Finally, there is the qipao I had made for myself. It's a silk brocade with vertical stripes in black, chocolate, caramel, champagne and slate blue. The silk has gold dragonflies (again a symbol of power, but much more feminine) embroidered on it. I will probably wear this here to our school's graduation or end of year party. I'm hoping I'll have the oppurtunity to wear it sometime this summer. The dress doesn't look that nice in the picture, but fits nicely.

Want to know more on the Chinese garments? See: &

Friday, May 15, 2009

New Record

WhooHoo!! Two, I mean, three posts in one day! That is a new "Shiner to Shanghai" record!

I realized that at this point the blog could now be properly subtitled, "and Shanghai to Shiner," since my time is almost done here... This past week I bought my return ticket home. I depart Shanghai on Saturday June 13 at 12:25pm, and I am scheduled to land in Austin at 4:54pm on Saturday.

I only wish the flight would only take 4.5 hours. The total flying time is 14.5 hours and I have a 3 hour layover in San Francisco. The layover seems like a long time, but it won't be, since that is where I will have to pass through U.S. customs.

So here's to hoping I finish the last stint of this blog in good form. Stay tuned!


Last Saturday, when I took pictures of the road construction in a taxi, I also snapped this one.

Its a quintessential China moment - one of the many times of my days when I'm out and I see something, and just think to myself "What in the world is that all about?"

Usually, right after I think this, I remind myself that its not fair to call it a China moment. I think its just be because I'm totally engulfed in a culture that is not my own.

I don't know if it is possible to explain this feeling in any other way, but I thought about this picture over the past week, and thought it would be interesting to share with everyone.

Other possible titles for this post included:

  1. Hey, what does this wire do?
  2. No, don't touch that!
  3. How many Chinese men does it take to...
  4. Stealing in broad daylight.

Road Construction

The area I moved to when Jim left China could be considered a suburb of the urban sprawl that is Shanghai. There are new elevated roads being constructed in this area, because there are plans to put in more railways, and I think one that will eventually connect Shanghai and Beijing.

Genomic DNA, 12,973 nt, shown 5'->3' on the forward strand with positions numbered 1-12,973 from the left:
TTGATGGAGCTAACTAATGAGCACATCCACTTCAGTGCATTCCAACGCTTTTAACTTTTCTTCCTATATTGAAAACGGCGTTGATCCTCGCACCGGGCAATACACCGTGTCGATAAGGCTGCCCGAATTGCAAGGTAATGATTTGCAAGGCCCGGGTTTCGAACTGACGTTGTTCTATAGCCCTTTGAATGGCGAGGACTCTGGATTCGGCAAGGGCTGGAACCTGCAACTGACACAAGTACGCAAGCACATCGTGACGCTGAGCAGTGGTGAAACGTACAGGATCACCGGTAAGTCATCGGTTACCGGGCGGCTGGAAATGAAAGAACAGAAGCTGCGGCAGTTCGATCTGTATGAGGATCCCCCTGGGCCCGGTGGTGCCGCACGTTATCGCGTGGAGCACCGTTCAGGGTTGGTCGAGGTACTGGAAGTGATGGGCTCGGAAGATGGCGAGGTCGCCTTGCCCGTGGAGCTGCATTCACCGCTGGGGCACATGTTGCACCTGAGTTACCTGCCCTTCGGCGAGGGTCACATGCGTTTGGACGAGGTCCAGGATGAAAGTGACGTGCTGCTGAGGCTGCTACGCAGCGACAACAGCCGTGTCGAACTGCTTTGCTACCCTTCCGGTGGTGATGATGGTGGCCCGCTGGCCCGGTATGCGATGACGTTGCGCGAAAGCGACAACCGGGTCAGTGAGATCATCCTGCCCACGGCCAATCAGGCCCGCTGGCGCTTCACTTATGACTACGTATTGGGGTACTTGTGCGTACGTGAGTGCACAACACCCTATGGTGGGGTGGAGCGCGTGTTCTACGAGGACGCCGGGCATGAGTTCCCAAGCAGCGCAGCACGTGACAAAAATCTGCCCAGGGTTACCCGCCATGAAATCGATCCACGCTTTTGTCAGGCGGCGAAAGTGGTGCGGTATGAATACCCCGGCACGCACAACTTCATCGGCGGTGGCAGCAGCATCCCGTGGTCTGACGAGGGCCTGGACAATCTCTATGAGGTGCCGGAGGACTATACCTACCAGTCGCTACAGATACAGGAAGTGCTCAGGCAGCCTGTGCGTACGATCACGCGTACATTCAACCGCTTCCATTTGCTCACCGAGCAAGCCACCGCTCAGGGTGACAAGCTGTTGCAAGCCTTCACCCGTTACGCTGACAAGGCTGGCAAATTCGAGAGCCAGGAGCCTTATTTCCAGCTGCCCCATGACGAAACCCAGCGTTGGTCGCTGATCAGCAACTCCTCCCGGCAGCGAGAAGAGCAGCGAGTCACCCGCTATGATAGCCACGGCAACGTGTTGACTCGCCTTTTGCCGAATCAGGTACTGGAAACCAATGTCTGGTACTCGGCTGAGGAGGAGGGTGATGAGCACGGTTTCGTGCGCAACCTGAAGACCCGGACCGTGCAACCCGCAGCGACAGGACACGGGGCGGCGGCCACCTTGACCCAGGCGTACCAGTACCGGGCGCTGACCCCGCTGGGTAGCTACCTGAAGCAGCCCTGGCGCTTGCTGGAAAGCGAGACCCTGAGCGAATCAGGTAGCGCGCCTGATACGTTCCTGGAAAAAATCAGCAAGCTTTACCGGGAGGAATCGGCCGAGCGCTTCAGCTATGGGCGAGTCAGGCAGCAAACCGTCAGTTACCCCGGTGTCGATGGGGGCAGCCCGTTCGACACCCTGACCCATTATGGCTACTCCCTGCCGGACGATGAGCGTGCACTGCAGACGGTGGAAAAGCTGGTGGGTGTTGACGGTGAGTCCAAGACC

Anyways, the changes that the local landscape has undergone since Jim left 2 months ago is unbeleivable. I no longer commute in on the roads with the contruction on it on a daily basis, so I really only see these changes on the weekends, and am always amazed at how drastic the changes are from week to week. I decided it would be neat to post some pictures of what elevated road construction looks like in China.

Disclaimer: I don't have any background in construction, so I'm sure some of the terminology I use will be humorous to anyone who does. This post would probably be much more informational if Jim were posting it - but he's not here - so you are all stuck with me. :)

First the buildings in the path of the new roadway have to come down, and the first picture shows a common sight, a hollowed shell of a building before demolition. I think this building used to be an apartment building. Along with the roads being constructed there is construction for a lot of new apartment buildings. I would estimate that the new buildings are at least 15 stories tall.

Next the 'legs' of the elevated roads are built. Scaffolding is errected as the legs are constructed. I think most of this scaffolding material is wood/bamboo.As the height of the legs increases so does the height of the scaffolding. The short legs are not as interesting or amazing.

Can you see the guy on top of the scaffolding on the right-most leg?

Panoramic shot of more tall legs.

Once the legs are done, other stuff is put on top of them with cranes. I don't know what these things are called, its just huge. I sure hope that concrete had time to set...

Then, more scaffolding! In this picture its some type of metal, as opposed to the wooden scaffolds used when the legs are constructed. I am almost certain that this scaffold is used as a support on which the forms for the roads are built.

View of the forms atop of the metal scaffolding. Notice the zig-zagging bamboo scaffolding running up along the metal scaffolding behind the light post. All the pictures were taken from inside a taxi. I couldn't crop the door out of this one.

Another view of the legs, forms and scaffolding.

View of part of the new road once the scaffolding is removed. That's it, I know my comments got shorter, but I think the pictures say a lot where I didn't.